Published online Nov 27, 2012. doi: 10.4254/wjh.v4.i11.305
Revised: October 12, 2012
Accepted: November 2, 2012
Published online: November 27, 2012
AIM: To analyze the correlation of treatment method with the outcome of all the hepatic metastatic melanoma (HMM) patients from our hospital.
METHODS: There were altogether nine cases of HMM that had been treated in the PUMCH hospital during the past 25 years, from December 1984 to February 2010. All of the cases developed hepatic metastasis from primary cutaneous melanoma. A retrospective review was performed on all the cases in order to draw informative conclusion on diagnosis and treatment in correlation with the prognosis. Clinical features including symptoms, signs, blood test results, B-ultrasound and computed tomography (CT) imaging characteristics, and pathological data were analyzed in each case individually. A simple comparison was made on case by case basis instead of performing statistical analysis since the case numbers are low and patients were much diversified in each item that has been analyzed. Literatures on this subject were reviewed in order to draw a safe conclusion and found to be supportive to our finding in a much broad scope.
RESULTS: There are six males and three females whose ages ranged 39-74 years old with an average of 58.8. Patients were either with or without symptoms at the time of diagnosis. The liver function and tumor marker exam were normal in all but one patient. The incidence of HMM does not affect liver function and was not related to virus infection status in the liver. Most of these HMM patients were also accompanied by the metastases of other locations, including lung, abdominal cavity, and cervical lymph nodes. Ultrasound examinations showed lesions ranging 2-12 cm in diameter, with no- or low-echo peripheral areola. Doppler showed blood flow appeared inside some tumors as well as in the surrounding area. CT image demonstrated low density without uniformed lesions, characterized with calcification in periphery, and enhanced in the arterial phase. Contrast phase showed heterogeneous enhancement, with a density higher than normal liver tissue, which was especially apparent at the edge. Patients were treated differently with following procedures: patients #1, #6 and #8 were operated with hepatectomy with or without removal of primary lesion, and followed by comprehensive biotherapy/chemotherapy; patient #9 received hepatectomy only; patient #2 received bacille calmette-guerin treatment only; patient #7 had Mile’s surgery but no hepatectomy; and patients #3, #4 and #5 had supportive treatment without specific measurement. The patients who had resections of metastatic lesions followed by post-operative comprehensive therapy have an average survival time of 30.7 mo, which is much longer than those did not receive surgery treatment (4.6 mo). Even for the patient receiving a resection of HMM only, the post-operative survival time was 18 mo at the time we reviewed the data. This patient and the patient #6 are still alive currently and subjected to continue following up.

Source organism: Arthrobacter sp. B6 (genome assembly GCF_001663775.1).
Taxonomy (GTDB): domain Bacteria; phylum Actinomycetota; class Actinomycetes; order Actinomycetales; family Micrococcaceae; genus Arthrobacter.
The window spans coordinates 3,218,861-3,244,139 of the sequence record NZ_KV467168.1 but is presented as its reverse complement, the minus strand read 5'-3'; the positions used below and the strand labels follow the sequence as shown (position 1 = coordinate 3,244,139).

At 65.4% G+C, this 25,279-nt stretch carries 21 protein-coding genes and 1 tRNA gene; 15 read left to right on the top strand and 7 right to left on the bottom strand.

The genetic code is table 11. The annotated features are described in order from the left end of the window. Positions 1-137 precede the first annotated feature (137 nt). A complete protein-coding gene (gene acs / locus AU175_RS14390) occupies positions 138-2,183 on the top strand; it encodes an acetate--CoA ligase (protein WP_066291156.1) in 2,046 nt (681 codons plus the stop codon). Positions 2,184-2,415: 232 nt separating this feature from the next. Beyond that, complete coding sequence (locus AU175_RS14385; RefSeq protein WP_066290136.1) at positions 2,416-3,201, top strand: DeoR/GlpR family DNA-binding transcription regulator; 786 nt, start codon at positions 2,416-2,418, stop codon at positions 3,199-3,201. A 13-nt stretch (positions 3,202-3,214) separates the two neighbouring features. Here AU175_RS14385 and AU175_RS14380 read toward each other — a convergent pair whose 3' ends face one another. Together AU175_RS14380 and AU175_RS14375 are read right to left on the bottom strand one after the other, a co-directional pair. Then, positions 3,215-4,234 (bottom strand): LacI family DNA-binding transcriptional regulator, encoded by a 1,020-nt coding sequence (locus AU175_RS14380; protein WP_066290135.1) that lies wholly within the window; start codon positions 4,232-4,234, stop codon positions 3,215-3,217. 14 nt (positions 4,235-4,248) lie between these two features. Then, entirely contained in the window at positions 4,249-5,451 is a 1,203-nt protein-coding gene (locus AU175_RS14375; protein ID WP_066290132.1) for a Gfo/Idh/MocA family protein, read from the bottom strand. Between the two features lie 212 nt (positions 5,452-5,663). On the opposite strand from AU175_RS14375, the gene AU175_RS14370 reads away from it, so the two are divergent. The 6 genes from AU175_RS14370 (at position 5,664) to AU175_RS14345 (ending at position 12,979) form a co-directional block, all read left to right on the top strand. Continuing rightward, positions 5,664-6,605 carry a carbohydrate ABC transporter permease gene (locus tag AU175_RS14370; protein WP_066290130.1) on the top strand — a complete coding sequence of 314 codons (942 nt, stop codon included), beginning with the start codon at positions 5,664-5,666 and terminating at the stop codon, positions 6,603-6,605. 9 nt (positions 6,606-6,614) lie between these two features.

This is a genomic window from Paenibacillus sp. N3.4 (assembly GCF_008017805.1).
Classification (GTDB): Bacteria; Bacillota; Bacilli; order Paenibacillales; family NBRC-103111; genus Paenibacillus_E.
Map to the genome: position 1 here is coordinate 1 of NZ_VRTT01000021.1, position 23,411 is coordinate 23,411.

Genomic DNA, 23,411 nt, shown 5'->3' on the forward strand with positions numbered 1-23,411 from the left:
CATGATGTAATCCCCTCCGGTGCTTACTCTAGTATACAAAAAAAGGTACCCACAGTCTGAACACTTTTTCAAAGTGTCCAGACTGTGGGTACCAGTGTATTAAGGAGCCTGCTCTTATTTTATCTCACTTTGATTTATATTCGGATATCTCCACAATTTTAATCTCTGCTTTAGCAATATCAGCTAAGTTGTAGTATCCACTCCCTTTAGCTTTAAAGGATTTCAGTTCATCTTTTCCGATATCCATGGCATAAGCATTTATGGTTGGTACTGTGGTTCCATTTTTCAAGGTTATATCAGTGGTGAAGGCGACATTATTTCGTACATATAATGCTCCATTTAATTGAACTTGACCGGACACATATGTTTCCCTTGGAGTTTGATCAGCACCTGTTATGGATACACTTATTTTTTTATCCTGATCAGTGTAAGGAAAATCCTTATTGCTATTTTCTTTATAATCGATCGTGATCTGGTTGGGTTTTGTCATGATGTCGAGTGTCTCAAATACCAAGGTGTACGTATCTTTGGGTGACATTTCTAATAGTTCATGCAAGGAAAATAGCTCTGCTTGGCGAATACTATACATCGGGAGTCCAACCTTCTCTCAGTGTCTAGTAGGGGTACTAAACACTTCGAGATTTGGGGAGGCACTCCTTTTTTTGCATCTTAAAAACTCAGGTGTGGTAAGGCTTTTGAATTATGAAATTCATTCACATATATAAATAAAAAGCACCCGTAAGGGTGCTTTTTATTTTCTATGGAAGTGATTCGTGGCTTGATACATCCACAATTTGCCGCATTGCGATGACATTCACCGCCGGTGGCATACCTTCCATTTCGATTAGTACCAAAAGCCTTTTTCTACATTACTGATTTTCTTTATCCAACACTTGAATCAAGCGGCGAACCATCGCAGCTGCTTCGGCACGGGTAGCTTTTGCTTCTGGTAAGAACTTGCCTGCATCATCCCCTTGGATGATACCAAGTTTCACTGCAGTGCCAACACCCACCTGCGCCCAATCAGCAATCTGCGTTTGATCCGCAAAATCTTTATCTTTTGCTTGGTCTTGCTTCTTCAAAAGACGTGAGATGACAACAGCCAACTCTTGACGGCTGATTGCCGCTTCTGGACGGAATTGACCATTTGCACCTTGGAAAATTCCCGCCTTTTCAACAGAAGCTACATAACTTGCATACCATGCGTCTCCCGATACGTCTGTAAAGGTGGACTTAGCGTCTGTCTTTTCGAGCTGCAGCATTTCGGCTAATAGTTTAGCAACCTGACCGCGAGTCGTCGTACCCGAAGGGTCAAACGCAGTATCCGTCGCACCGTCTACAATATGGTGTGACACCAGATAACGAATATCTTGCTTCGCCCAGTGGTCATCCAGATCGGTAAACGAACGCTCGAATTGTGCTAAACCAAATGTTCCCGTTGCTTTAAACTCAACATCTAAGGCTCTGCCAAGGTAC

CONCLUSION: Surgical operation should be first choice for HMM treatment, and together with biotherapy/chemotherapy, hepatectomy is likely to bring better prognosis.